Signatories of the Joint Comprehensive Plan of Action (JCPOA) “must comply with the terms of the agreement to the same extent as Tehran does”, Iranian President Hassan Rouhani said on July 3, IRIB reported. In a direct hit at the US, the Iranian president was suggesting a total abrogation of the JCPOA by Tehran if the US continues to renege on its end of the deal after it unilaterally pulled out in May last year and has placed increasingly tougher sanctions on Tehran in recent months.
Iran's enriched uranium stockpile has passed the 300-kilogram limit under the 2015 nuclear deal, an "informed source" said on July 1.This latest admission now brings Tehran technically in breach of its obligations, if the United Nation's latterly confirms the amount.
Stressing his point about the US reneging on its promises, "Tehran waited a whole year so that the remaining participants in the transaction fulfilled their part of the obligations,” Rouhani said.
On July 7, Iran set due to take a more serious step to breach the deal by upping uranium enrichment purity levels over the 3.67% limit set in the accord. There could merely be a symbolic increase to 3.68%, but if the levels continue to move up the Europeans would be anxious that the breakout time—the period it would take Iran to enrich enough uranium for a nuclear bomb—could fall below a year.
The president also called on the so-called EU3 (Britain, France and Germany) to ensure the implementation of the nuclear deal after the Europeans repeatedly dragged their feet with implementation of their euro-denominated Instex payment system. The payment system is designed to allow European companies to continue to trade but insulate themselves from possible retaliation by the US, which has reimposed sanctions on Iran. The three were prompted to make the payment to the Special Purpose Vehicle (SPV) following Iran’s demand that if they did not, Tehran would break the 2015 nuclear agreement.
Tehran will be watching to see if the EU announces some Instex transactions before a July 7 deadline it has set for breaching more important parts of the nuclear accord. All initial trade on Instex is likely to involve humanitarian goods not subject to US sanctions, but the symbolic worth of launching the mechanism may bother Washington.
The impact of US sanctions on Iran’s economy is projected to peak this year, with growth resuming in 2020, according to the June issue of the World Bank’s twice-yearly Global Economic Prospects report. Iran was thrown back into recession last year by the Trump administration’s decision to reapply sanctions, suffering an economic contraction of 1.9%, following 2016 growth of 13.4% and 2017 growth of 3.8%. The World Bank’s latest forecast is for Iranian GDP to contract 4.5% in 2019, but to grow 0.9% in 2020.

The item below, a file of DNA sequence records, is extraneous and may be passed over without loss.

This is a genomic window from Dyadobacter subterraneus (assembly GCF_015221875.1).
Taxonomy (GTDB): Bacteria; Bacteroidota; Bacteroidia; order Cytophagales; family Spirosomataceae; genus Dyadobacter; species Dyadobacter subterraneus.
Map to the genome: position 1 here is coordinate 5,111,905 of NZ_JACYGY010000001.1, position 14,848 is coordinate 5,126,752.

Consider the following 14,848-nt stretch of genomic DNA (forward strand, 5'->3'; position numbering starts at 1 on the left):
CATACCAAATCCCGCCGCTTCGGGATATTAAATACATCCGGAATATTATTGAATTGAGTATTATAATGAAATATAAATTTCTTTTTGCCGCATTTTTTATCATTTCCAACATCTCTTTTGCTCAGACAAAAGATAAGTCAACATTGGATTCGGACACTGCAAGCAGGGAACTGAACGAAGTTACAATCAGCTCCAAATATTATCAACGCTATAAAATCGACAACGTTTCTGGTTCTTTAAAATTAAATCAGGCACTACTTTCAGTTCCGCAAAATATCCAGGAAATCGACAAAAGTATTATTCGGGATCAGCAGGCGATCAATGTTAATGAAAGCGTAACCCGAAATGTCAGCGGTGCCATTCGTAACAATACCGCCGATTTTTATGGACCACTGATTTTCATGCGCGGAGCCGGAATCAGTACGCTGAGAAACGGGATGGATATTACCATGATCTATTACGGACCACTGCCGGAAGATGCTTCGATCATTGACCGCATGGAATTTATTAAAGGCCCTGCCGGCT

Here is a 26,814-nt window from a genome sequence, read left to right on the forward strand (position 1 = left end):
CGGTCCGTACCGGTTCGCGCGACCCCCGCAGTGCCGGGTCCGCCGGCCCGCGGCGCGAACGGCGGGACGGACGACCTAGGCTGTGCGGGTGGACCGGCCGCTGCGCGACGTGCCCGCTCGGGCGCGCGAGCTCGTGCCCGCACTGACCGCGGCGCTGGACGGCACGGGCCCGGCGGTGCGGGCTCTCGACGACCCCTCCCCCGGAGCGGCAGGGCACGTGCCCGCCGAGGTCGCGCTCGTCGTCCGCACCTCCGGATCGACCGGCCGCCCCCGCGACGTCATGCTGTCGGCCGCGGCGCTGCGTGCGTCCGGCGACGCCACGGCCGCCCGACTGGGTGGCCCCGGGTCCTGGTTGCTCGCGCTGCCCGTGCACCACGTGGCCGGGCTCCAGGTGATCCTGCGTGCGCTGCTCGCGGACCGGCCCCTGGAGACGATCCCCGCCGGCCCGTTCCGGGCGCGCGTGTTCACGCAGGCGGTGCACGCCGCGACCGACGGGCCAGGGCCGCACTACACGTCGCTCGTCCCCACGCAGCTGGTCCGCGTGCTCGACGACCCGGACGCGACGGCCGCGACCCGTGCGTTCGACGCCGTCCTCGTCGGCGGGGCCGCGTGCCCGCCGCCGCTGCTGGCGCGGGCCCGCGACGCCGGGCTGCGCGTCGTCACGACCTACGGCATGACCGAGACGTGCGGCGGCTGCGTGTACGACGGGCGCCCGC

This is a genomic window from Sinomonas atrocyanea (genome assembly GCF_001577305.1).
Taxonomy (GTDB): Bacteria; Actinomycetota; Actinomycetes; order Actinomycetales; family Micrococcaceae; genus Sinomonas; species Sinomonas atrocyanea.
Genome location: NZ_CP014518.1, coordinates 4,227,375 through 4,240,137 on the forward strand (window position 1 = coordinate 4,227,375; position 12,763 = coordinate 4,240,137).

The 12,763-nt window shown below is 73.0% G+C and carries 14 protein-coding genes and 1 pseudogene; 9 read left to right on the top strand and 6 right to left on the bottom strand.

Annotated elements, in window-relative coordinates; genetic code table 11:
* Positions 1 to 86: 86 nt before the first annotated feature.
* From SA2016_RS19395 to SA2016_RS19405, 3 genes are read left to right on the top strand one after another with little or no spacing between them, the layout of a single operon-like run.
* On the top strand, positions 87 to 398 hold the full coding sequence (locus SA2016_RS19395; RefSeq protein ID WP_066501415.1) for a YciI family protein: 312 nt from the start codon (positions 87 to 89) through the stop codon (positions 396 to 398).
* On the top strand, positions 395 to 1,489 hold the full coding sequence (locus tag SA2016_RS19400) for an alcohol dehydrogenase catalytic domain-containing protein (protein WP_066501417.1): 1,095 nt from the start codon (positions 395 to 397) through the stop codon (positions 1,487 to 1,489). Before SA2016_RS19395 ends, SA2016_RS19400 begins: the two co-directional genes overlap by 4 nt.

Some international economists put Iran’s inflation rate a good deal higher than what is portrayed by the country’s official statisticians. Iran’s annual inflation rate rose sharply from about 10% in mid-2018 to about 52% in April 2019.
The Central Bank of Iran (CBI) on July 2 updated the official exchange rates. Several currencies weakened against the Iranian rial (IRR). Under the changed list of official rates, the US dollar remained at IRR42,000. Iranian officials have moved away from actively using the currency in the country’s daily dealings, avoiding US sanctions.
Iran should work to eliminate the gap that currently exists between the Iranian rial (IRR) market exchange rates and official exchange rate, according to the IMF, which will help tame and control inflation and reduce pressure on the exchange rate. The IRR is around two-thirds weaker against the dollar on the unofficial market compared to where it stood before it became clear early last year that the US was switching its Iran policy back to a sanctions-led approach.
Meanwhile, Iranian lawmakers have ratified a joint free-trade agreement struck between Iran and the Russian-led Eurasian Economic Union (EEU) on June 10. Iran sees access to Russia and the other markets in the EEU—Armenia, Belarus, Kazakhstan and Kyrgyzstan—as a major move in expanding its trading area to the north, with US sanctions continuing to take chunks out of its trade with other countries. The bill allows the government to authorise trading when other representative governments that are part of the bloc clear the FTA.
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